Dame Louise Martin has been re-elected as President of the Commonwealth Games Federation for a second four-year term ©Rwanda CGA

Dame Louise Martin was re-elected President of the Commonwealth Games Federation (CGF) for a second four-year term, at the organisation's General Assembly here today. 

The 73-year-old Scot was re-elected by acclamation by delegates, having first taken up the role in 2015, when she became the first female to hold this office in the history of the CGF. 

"Looking back over the last quadrennial, I am overwhelmed by a sense of pride from our collective achievements, at the endeavors of Commonwealth athletes, at the success of our flagship events and how we have adapted and responded to challenges, as well as harnessed opportunities," Dame Louise said.

"Like all families, we are defined by people, how we treat and respect each other and how we work together.

"Let's continue to deliver on the strategy outlined in the Transformation 2022 Refresh and enjoy this journey as through sport, we build peaceful, sustainable and prosperous communities across the Commonwealth."

Dame Louise has a distinguished association with the Games as an athlete - swimming for Scotland at the 1962 Commonwealth Games in Perth and thereafter as team manager, administrator and honorary secretary.

She was appointed a Dame Commander of the Order of the British Empire by Her Majesty The Queen in the 2019 New Year Honours List.

The quadrennial elections also saw three CGF vice-presidents elected.

Kereyn Smith, chief executive of the New Zealand Olympic Committee, was assured of being voted in for a second four-year term, as she was the only female candidate and the CGF constitution dictates that one of those elected must be a woman.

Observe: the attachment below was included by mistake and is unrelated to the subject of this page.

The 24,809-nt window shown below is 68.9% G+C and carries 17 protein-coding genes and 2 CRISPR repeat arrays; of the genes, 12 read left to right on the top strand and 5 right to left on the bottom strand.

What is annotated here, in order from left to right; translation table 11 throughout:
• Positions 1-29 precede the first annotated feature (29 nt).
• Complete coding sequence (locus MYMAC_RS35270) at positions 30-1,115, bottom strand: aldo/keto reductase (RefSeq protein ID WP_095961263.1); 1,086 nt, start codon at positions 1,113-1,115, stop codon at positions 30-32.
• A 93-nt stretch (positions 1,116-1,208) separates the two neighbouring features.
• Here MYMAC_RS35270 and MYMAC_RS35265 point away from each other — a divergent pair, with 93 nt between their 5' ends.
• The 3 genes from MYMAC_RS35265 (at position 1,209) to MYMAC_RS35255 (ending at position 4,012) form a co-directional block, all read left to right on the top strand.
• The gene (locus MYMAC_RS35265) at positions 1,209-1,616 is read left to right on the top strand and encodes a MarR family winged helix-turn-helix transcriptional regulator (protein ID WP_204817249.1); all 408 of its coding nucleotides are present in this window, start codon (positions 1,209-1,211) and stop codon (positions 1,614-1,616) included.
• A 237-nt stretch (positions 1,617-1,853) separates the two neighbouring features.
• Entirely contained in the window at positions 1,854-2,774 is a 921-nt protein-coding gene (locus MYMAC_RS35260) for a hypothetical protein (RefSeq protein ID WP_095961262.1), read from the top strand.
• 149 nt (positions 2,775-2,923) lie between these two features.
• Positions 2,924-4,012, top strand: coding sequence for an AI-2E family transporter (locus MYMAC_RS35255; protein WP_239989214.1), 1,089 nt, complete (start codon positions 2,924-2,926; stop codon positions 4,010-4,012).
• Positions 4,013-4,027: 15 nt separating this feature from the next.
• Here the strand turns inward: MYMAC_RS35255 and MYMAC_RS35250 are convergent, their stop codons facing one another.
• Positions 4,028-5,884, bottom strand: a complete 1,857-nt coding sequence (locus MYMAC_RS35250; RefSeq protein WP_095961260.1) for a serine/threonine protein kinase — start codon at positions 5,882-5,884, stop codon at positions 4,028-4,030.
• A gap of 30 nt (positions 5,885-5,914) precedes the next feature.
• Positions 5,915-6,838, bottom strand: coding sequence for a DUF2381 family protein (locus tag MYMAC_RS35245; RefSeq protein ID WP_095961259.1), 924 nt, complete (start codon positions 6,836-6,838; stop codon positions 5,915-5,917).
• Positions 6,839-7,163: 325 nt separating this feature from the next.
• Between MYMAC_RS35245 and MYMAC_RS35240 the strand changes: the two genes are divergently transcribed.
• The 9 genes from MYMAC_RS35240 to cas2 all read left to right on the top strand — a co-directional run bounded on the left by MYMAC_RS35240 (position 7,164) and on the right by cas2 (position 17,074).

Canada's Bruce Robertson, a former swimmer and Olympic silver and bronze medallist at Munich 1972, was also elected for a second term, polling 40 of the 68 votes.

Chris Jenkins, the chief executive of Commonwealth Games Wales, replaced South Africa's Gideon Sam, whose term had ended, receiving 55 votes.

Uganda's WIlliam Blick, a member of the International Olympic Committee, polled a surprisingly low 23 votes, while Sri Lanka's Maxwell da Silva got 18. 

Dame Louise Martin pledged to use the Commonwealth Games to
Dame Louise Martin pledged to use the Commonwealth Games to "build peaceful, sustainable and prosperous communities" following her election for a second term as CGF President ©Rwanda CGA

Three new regional vice-presidents were also elected to the CGF Executive Board.

The Americas will be represented by Bermuda's Judy Simons, who steps in to replace Guyana's Kalam Azad Juman-Yassin after defeating Rick Powers, the President of the Commonwealth Games Canada. 

Singapore's Chris Chan takes over from Sri Lanka's Hemasiri Fenando.

Chan had been supposed to stand against Indian Olympic Association secretary general Rajeev Mehta, but he was withdrawn after India withdrew from this General Assembly as part of its protest against the decision not to include shooting on the programme at Birmingham 2022. 

Europe will be represented by Gibraltar's Harry Murphy, elected unopposed to replace Jenkins 

The three other regional vice-presidents were all re-elected unopposed.

Zambia's Miriam Moyo will again represent Africa, Saint Lucia's Fortuna Belrose the Caribbean, and the Cook Islands' Hugh Graham Oceania. 

Elections also took place for every position on the CGF Sports Committee.

Africa elected Nigeria's Sani Ndanusa, the Americas chose Canada's Linda Cuthbert and Asia selected Pakistan's Syed Arif Hasan.

The Caribbean elected Ephraim Penn from the British Virgin Islands, Europe chose Wales' Helen Phillips and Oceania selected Australia's Craig Phillips.

A total of 68 of the 71 countries and territories eligible to vote in this CGF General Assembly took part.

Besides India, the Bahamas were missing due to the devastating effects of Hurricane Dorian and Pakistan did not vote due to its delegate being affected by a death in the family.